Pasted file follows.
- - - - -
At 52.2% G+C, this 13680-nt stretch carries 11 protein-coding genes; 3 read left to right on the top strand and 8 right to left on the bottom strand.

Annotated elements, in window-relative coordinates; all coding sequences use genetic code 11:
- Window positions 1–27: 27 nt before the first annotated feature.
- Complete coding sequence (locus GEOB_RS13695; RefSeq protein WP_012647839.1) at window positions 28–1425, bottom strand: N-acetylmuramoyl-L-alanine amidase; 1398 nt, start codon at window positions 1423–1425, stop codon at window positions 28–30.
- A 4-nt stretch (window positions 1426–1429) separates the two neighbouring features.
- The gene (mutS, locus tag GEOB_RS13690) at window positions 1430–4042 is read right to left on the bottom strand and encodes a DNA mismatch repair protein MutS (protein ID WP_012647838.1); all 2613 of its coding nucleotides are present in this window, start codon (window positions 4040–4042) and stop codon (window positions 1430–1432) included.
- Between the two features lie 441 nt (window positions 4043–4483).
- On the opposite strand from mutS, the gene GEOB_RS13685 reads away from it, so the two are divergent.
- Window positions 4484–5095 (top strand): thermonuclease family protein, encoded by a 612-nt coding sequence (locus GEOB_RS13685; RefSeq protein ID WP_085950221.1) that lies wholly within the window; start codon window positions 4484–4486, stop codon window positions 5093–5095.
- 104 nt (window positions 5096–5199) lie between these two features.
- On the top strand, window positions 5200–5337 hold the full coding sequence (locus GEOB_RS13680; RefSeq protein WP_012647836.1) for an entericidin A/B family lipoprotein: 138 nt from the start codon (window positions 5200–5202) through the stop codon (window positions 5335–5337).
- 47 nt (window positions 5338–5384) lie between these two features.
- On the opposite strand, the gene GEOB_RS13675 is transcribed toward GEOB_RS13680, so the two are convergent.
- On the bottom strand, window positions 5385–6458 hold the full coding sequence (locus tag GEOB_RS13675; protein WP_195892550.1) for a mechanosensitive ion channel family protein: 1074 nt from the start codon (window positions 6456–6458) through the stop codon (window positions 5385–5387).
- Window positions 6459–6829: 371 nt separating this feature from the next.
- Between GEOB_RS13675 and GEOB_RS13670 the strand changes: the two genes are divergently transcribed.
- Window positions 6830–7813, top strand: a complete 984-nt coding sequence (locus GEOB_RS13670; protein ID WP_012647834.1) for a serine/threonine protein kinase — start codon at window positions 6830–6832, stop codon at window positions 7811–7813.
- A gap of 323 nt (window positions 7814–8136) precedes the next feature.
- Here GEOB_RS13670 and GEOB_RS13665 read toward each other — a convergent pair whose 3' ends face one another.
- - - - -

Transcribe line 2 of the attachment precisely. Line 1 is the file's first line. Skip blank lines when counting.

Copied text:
Annotated elements, in window-relative coordinates; all coding sequences use genetic code 11: